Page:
E-commerce giant Pinduoduo has confirmed that a 23-year-old employee died when walking home with colleagues after finishing work at 1:30 am on December 29. She experienced sudden cardiac arrest as a result of the pressures of overworking and received six hours of first aid before being pronounced dead by medical workers. According to Pinduoduo’s official statement, the employee joined the company in July 2019.
The news sparked a hot discussion on Weibo about China’s overtime work culture. 996 working culture has been popularised by China’s tech companies, such as Alibaba and Tencent, and involves working from 9 am until 9 pm six days per week.
Many netizens commented that there needs to be an end to the high-pressure 996 work culture which has spurred criticism since 2019. However, the CEOs of Alibaba and JD have endorsed 996 working culture in the past and encouraged their employees to pursue it. They believe that working long hours is the key to successfully accumulating personal wealth in China’s competitive society. Their simple mantra comes down to: if you want to earn more money, you need to work harder and longer.
However, China’s overtime culture has become worse as “715” (working 15 hours per day, seven days a week) gained prominence in the second half of 2020 and even made it into Baidu’s “2020 knowledge-based buzzwords”.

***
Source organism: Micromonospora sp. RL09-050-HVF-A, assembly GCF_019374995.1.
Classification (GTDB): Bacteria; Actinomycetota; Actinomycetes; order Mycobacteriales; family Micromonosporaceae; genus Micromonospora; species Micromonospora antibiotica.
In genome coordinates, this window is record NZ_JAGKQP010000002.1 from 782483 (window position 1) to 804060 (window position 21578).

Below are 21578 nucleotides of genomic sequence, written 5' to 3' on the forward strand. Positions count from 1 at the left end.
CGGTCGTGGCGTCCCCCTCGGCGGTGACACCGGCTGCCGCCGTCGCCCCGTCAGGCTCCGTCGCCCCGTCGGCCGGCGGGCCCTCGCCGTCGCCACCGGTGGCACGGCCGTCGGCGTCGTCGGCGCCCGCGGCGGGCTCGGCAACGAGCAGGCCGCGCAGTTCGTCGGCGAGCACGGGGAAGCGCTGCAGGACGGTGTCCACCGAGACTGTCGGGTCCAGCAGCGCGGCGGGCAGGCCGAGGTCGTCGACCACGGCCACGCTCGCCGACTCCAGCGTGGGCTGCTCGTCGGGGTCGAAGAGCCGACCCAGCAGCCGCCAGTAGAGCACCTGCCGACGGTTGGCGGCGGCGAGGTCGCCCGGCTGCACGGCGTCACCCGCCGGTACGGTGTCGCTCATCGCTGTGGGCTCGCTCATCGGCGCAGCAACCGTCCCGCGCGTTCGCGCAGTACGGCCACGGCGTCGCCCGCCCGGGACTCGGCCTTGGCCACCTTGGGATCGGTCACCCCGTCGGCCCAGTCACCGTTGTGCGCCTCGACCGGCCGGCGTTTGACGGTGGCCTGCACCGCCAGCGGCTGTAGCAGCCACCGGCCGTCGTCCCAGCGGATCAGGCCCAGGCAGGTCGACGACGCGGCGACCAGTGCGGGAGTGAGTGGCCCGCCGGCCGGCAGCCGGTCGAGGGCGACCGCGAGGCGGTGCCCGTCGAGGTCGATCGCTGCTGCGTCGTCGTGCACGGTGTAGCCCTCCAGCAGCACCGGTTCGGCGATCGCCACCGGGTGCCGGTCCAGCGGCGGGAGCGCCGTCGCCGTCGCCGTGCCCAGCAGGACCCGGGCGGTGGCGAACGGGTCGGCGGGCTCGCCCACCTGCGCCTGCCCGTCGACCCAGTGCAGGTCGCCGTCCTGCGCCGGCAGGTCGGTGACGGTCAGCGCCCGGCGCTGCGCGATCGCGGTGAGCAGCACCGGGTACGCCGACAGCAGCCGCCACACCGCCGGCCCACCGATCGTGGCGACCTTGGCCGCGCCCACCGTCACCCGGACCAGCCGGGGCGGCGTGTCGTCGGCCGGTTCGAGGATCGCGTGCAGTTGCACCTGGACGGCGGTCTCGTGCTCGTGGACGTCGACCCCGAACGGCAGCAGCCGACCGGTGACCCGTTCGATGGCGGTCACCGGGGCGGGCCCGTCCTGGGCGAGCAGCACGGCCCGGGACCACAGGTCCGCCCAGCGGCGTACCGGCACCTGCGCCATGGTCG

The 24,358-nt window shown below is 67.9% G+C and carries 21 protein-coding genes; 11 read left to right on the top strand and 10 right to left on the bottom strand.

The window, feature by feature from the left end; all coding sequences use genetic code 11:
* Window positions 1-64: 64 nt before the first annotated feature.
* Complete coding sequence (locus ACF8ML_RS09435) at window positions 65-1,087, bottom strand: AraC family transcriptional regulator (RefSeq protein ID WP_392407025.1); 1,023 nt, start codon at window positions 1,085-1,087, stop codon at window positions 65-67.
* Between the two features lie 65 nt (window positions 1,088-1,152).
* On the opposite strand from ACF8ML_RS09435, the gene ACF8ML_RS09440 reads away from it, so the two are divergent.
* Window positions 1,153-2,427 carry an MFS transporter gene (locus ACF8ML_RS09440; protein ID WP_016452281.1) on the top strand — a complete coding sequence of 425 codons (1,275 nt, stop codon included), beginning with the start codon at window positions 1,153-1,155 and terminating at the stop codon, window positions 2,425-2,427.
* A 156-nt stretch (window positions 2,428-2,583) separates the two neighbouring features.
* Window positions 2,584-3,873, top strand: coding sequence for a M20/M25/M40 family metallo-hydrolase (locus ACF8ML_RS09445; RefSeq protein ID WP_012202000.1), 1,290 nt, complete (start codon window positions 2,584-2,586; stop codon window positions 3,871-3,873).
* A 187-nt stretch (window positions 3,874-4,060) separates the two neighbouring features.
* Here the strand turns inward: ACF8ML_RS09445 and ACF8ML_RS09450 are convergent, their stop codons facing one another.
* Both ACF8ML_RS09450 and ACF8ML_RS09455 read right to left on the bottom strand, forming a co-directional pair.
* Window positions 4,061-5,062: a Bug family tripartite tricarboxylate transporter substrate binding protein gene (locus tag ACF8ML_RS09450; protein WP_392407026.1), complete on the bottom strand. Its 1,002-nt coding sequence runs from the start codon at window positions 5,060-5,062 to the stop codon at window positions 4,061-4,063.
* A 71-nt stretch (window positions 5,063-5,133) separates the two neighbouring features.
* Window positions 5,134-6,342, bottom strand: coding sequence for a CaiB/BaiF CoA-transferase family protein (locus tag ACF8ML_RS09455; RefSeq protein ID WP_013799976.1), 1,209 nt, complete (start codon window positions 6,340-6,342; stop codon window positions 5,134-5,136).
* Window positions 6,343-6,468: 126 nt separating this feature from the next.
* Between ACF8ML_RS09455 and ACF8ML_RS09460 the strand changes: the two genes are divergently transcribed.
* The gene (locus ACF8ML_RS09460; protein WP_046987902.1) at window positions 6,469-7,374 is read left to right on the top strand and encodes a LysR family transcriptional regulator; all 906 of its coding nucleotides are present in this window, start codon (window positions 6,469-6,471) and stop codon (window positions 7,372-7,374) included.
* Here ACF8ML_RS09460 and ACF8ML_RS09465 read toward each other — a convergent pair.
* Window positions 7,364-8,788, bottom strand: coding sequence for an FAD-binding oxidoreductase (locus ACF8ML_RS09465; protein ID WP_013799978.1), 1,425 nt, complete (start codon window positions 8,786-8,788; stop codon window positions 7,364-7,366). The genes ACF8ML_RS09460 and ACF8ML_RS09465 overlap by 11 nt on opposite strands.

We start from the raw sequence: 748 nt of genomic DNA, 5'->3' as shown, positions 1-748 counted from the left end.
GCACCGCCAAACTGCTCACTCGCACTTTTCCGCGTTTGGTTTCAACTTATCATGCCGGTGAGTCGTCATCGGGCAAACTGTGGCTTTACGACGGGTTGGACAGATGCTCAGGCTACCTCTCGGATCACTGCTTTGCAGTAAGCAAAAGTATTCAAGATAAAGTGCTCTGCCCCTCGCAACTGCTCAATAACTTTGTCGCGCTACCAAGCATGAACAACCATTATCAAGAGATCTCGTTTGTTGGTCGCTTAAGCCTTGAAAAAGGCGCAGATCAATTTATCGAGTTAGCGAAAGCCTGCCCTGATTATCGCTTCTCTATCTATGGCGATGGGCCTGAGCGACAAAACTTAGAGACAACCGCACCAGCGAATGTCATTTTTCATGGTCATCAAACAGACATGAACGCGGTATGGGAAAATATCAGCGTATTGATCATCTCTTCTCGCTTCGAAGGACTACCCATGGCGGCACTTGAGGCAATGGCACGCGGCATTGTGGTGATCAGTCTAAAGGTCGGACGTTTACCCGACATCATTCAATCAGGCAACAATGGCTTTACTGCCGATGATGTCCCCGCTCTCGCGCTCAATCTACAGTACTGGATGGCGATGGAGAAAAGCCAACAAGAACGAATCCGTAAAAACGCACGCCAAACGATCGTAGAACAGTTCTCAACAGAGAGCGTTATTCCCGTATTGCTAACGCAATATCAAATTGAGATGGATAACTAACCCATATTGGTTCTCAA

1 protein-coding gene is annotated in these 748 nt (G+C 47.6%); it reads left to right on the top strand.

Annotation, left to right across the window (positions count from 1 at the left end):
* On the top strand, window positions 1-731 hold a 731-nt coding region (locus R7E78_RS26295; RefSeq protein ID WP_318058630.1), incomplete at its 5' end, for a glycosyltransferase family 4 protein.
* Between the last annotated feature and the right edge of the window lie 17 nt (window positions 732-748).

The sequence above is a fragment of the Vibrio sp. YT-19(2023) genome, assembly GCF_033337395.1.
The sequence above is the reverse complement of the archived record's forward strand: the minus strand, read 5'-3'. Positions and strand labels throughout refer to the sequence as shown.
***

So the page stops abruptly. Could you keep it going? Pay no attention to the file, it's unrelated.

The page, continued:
Pinduoduo was accused of posting a statement on its official Zhihu account defending long working hours in response to the debate:
“Look at those powerful people, they are all exchanging life for money. I have never considered this a problem of capital, or another social issue. This is an era of working hard. You can choose a comfortable life, but you have to accept the consequences of having a simple and easy life. People can also choose a hard-working life, we all can.”
The statement received a huge amount of attention and criticism from Chinese netizens. The Weibo hashtag “Pinduoduo employee’s sudden death statement” has gained 150 million views so far with the majority of users commenting that they disagree with the company’s statement.
Pinduoduo denied publishing the post but Zhihu stated that the post had been sent by Pinduoduo’s official account and then deleted. It was later discovered that one of Pinduoduo’s suppliers, Mr Lee, posted the statement by accident, intending to post the opinion on his own Zhihu account but forgetting to log out of the company’s account.
Read more about Pinduoduo in our case study: Pinduoduo’s social group buying model wins over Tier 3 & 4 consumers